Even though the Republica de Colombia borrowed money from the international markets by issuing 1822 bonds payable in Pounds Sterling, they still did not have enough funds to deal with the many individuals who held multiple promissory notes for differing amounts owing. To consolidate this debt and spread out the payments over time, the promissory notes were converted to peso-denominated bonds. The bonds from the early 1820s did not have interest coupons. As people generally preferred bonds with attached interest coupons that could be cashed individually when each was due, coupons became more commonly seen on these bonds by the 1826-dated issues.

1826 Republica de Colombia bond, DP5025, various amounts,
distribution of national assets to military personnel,
graded PMG 40 Extremely Fine
Click image to enlarge.

The 1826 DP5025 bond pictured above is an example of a bond issued to military personnel who fought in the war for independence. These bonds compensated them for years of service to the war effort. They were issued by the Commission for the Distribution of National Assets with the objective of using “spoils of war” assets that the Spaniards left behind when fleeing territories liberated by the patriots. Interestingly, the pictured bond offers a promise to pay compensation in “Badlands” (government-owned land in more-remote, less-desirable areas acquired from former Spanish-occupied territories).

Non-military, private individuals were able to take their various promissory notes received during the war, and covert/consolidate them into bonds such as the following example.

1827 Republica de Colombia bond, DP1756, 1,000 Pesos,
Consolidated National Debt of Colombia, 3% Interest,
graded PMG 35 Choice Very Fine
Click image to enlarge.

The above-pictured Consolidated Debt of Colombia bond was issued domestically by Law 22 of May 1826, dated 1827, with 3% interest payable. A 200 peso-denominated bond of the same type is listed as DP1752, but the 1,000 peso denomination bond recently submitted to PMG was not known/listed at the time. This 1,000 peso bond has now been assigned a reference number DP1756.

The Republica de Colombia bonds of the later 1820s record that the debt was further divided into 3 floating debt components (references to the debt types can be found in Article 1, paragraphs 1 and 2 of the law of August 29, 1827):

  1. National/Domestic debt (Dueda Domestica),
  2. International/Foreign debt (Deuda Extranjera), and
  3. Short-term, prompt payable debt (Deuda Pagadera)

1829 Republica de Colombia bond, DP3140, Nicolas M. Tanco issue,
Domestic Debt, various amounts, 3% Interest,
graded PMG 40 Extremely Fine
Click image to enlarge.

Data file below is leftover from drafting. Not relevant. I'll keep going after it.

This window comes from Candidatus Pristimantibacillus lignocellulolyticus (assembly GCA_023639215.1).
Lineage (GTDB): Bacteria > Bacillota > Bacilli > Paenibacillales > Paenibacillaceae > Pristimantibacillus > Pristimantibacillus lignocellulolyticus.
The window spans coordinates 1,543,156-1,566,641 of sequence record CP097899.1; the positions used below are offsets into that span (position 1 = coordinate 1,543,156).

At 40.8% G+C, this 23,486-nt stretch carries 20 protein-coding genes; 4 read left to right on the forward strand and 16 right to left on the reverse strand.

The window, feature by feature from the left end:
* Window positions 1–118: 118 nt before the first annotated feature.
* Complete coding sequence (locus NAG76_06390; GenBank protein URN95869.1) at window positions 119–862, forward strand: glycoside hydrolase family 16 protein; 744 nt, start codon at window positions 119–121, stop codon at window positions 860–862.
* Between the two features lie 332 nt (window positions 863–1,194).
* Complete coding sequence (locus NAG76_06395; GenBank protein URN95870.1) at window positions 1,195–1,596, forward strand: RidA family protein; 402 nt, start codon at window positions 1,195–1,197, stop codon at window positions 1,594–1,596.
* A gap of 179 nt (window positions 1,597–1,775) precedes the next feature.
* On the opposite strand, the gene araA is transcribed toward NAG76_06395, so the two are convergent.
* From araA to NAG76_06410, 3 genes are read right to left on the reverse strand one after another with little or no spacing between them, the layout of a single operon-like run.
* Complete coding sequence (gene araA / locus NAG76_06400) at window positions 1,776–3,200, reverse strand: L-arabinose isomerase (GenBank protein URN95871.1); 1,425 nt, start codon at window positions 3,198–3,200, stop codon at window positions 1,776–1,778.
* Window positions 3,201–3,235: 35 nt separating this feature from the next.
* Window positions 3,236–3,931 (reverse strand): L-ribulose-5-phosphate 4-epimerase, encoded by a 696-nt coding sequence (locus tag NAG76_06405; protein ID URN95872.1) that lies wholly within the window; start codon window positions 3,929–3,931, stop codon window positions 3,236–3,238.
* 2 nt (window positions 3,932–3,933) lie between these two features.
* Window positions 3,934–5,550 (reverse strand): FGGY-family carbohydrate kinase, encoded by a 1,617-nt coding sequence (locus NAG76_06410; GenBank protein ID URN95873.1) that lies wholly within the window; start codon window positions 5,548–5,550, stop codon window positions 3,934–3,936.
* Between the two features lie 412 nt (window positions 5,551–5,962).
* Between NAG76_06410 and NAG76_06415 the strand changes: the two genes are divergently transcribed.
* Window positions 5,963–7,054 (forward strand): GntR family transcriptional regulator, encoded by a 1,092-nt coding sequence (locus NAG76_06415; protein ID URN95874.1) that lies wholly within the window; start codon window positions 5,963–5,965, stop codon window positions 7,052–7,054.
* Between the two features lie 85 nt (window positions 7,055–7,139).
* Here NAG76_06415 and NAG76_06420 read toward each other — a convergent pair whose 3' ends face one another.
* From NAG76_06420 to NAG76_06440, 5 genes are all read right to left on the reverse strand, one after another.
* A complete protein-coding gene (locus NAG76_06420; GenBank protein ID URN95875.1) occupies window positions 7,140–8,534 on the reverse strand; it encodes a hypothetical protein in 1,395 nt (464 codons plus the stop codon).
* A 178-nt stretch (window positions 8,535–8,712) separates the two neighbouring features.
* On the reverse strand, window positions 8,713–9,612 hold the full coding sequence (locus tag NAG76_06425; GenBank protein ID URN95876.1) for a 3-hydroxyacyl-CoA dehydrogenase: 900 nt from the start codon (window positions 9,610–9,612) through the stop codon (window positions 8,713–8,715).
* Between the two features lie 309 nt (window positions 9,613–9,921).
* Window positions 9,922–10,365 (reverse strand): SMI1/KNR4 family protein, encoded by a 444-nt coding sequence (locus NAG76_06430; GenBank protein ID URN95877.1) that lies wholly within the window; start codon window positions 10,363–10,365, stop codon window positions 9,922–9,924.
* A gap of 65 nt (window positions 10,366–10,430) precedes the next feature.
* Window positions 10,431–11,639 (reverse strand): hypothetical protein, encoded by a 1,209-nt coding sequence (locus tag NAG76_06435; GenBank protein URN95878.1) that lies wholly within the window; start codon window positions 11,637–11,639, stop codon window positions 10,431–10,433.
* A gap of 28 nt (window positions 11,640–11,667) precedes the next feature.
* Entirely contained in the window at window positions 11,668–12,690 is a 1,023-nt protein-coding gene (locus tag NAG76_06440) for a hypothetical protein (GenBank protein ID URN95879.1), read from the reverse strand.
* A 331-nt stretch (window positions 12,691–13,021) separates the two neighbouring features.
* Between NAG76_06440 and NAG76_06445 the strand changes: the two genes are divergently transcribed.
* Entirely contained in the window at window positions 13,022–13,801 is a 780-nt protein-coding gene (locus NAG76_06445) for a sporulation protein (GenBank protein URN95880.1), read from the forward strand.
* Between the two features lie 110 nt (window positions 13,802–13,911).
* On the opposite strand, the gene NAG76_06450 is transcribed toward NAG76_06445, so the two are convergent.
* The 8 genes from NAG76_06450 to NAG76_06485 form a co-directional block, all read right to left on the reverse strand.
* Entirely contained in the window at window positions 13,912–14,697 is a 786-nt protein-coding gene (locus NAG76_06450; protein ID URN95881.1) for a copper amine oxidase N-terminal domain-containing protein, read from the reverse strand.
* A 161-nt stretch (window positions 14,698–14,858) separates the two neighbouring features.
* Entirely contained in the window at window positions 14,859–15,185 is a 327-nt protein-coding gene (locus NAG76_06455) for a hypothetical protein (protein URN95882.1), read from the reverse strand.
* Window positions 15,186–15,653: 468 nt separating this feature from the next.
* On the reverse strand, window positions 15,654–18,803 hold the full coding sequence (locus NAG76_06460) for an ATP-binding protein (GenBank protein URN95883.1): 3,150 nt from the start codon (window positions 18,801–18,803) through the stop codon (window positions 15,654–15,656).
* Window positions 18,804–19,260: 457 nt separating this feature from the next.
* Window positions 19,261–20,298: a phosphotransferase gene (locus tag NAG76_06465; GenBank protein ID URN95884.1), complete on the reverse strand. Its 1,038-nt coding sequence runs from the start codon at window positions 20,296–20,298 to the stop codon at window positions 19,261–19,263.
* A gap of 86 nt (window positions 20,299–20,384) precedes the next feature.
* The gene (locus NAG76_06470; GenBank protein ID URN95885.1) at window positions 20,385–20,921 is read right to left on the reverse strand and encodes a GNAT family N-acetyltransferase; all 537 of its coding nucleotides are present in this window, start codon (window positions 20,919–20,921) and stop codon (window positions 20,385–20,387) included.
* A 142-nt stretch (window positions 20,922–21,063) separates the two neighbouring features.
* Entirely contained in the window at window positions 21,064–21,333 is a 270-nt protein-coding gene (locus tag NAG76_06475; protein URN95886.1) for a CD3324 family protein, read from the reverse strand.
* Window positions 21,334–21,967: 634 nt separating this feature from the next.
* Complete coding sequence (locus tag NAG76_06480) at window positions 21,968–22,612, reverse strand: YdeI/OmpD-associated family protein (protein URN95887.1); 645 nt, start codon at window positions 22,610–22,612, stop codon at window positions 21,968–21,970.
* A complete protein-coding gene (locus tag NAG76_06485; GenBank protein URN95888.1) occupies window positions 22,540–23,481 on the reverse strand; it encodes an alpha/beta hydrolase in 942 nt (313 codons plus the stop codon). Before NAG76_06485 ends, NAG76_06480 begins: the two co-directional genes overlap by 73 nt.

Evidence of this division of debt can be seen in the pictured 1829-dated DP3140 bond from the handwritten word “domestica” found on the second line at the far right in the main body of text. This states the bond was issued for domestic debt rather than for international debt, which would have been written “extranjera” if so. These bonds are known in both “domestica” and “extranjera” varieties. Nicolas M. Tanco’s name appears prominently on this bond as he was the Minister of Treasury of the Republica de Colombia at the time this bond was issued. There were various amounts filled in by hand, with 3% interest payable.

1828 Republica de Colombia bond, DP2085, Deuda Pagadera, short-term payable debt;
and close-up of reattached counterfoil (Images courtesy Andres Felipe Cortazar)
Click images to enlarge.

The above-pictured DP2085 Deuda Pagadera is an example of a short-term, prompt payable bond dated 1828. Fully issued Republica de Colombia bonds of this period are seen with a wavey cut at the left passing through printed text that separates the bond from the counterfoil. This wavey cut was used as a security feature so that when the bond was redeemed it could be matched to the corresponding counterfoil to help ensure the bond was not counterfeit. The second picture to the right of the bond shows a close-up image of this bond type with a reattached original counterfoil.

By the time Simon Bolivar died on December 17, 1830, Venezuela and Ecuador had seceded from Gran Colombia, leaving New Granada (Colombia and the isthmus of Panama) on its own. For those wishing to own a fascinating piece of Gran Colombian history from the first Republica de Colombia era, these bonds check all the boxes!

PMG Collector members wishing to submit bond and stock certificates for authentication and grading can do so by writing “ESB” in bold letters on the PMG submission form for bond/stock certificates valued up to $1,000 at a fee of $45 per bond/stock certificate. Unlimited value bond/stock certificates can be submitted by writing “HSB” on the form at a fee of $75 per bond/stock certificate. There are no additional oversize fees applicable if the certificates do not exceed 400 X 470 mm in size. Certificates larger than 400 X 470 mm are encapsulated on a case-by-case basis.